Meanwhile Stoffel, as the Los Angeles Times has reported in a series of stories about his project and death, sent streams of aggressive emails to his contacts in Iraq, including Col. Styles. “If we proceed down the road that we are currently on,” he wrote on Nov. 30, “there will be serious legal issues that will land us all in jail. There is no oversight of the money and if/when something goes wrong, regardless of how clean our hands are, heads will roll and it will be the heads of those that are reachable, and the people who are suppose[d] to know better (US – citizens, military, etc.).”

Stoffel told associates both in Iraq and in Washington that he had been asked for kickbacks by Ministry officials, and that he’d refused to pay them. (Sarraf, the Ministry of Defense official, said in a written statement to The Washington Monthly that no one at the Ministry would have made such a demand.) Col. Styles read the email to Raymond Zayna. “I didn’t see any corruption,” he insists.

A few days later, on Dec. 2, Stoffel was “invited-slash-ordered” back to Iraq by the Coalition military, according to his associates; American and British soldiers didn’t want Stoffel’s project to lapse. Stoffel left his Pennsylvania home for the airport that evening and, on Dec. 5, was in a conference room in the Green Zone with Raymond Zayna and a bevy of coalition and Iraqi officials.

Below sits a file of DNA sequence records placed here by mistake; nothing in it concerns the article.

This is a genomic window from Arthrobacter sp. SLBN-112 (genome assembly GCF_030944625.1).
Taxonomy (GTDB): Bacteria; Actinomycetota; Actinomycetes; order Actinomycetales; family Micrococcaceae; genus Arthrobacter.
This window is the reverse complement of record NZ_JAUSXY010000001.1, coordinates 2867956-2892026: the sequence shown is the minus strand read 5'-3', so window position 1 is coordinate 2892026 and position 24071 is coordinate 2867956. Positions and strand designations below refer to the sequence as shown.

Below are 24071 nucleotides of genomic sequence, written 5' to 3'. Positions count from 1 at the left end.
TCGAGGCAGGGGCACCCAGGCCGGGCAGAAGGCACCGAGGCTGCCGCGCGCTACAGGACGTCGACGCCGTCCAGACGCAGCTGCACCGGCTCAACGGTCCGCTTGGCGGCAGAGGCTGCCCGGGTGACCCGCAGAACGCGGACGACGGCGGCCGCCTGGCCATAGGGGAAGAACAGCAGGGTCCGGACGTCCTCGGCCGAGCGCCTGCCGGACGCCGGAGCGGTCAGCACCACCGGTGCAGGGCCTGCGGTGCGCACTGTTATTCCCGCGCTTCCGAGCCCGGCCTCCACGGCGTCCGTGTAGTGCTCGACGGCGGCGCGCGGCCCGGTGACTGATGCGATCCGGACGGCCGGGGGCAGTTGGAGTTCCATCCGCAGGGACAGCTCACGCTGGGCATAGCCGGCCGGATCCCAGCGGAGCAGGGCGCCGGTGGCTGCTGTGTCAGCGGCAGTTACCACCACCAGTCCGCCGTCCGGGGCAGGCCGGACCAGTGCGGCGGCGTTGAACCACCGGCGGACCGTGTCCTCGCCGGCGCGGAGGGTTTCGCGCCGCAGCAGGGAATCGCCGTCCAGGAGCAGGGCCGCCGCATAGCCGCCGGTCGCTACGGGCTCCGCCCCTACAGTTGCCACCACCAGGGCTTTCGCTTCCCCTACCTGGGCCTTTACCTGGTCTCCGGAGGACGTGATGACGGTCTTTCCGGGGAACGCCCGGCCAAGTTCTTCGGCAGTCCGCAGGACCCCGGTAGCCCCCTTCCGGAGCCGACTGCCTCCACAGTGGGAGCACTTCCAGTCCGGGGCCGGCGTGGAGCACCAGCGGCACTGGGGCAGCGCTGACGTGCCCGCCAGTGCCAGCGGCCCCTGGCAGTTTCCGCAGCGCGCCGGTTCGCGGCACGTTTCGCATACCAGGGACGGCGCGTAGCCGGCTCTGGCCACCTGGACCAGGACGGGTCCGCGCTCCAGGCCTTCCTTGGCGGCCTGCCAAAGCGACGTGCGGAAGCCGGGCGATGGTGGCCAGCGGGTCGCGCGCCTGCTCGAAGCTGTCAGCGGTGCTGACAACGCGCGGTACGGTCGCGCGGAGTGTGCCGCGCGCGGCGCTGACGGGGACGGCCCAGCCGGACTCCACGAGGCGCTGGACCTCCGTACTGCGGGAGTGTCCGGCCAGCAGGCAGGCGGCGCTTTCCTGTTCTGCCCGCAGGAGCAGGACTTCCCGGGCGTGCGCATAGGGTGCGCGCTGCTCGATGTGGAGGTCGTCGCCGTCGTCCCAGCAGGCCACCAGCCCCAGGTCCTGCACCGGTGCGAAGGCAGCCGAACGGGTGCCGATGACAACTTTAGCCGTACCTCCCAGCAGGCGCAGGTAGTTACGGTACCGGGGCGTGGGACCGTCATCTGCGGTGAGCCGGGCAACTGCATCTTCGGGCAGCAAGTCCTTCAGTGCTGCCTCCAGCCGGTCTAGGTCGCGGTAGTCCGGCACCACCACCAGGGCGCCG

On the same day, insurgents in Tikrit gunned down 17 Iraqis who were traveling by bus to their jobs at a military base; three Turkish truckers and four members of Iraq’s security services were killed in several other attacks. Meanwhile, the country’s interim president announced absurdly on U.S. television that American troops could start to leave within “six months, or eight months, or a year.”

But in that meeting in the Green Zone, the issue was money. Stoffel yelled at Zayna, Styles recalls; Zayna yelled back. According to Styles, a British general on Petraeus’s staff asked them to calm down, and Zayna and a Ministry of Defense official eventually agreed to make an initial payment of $4.7 million to Stoffel, as soon as he provided more detailed invoices.

After the meeting, Stoffel called home to the States and sounded euphoric. “He left me a voicemail message on my phone,” says one associate, “in which he was exuberant. Everything was solved.”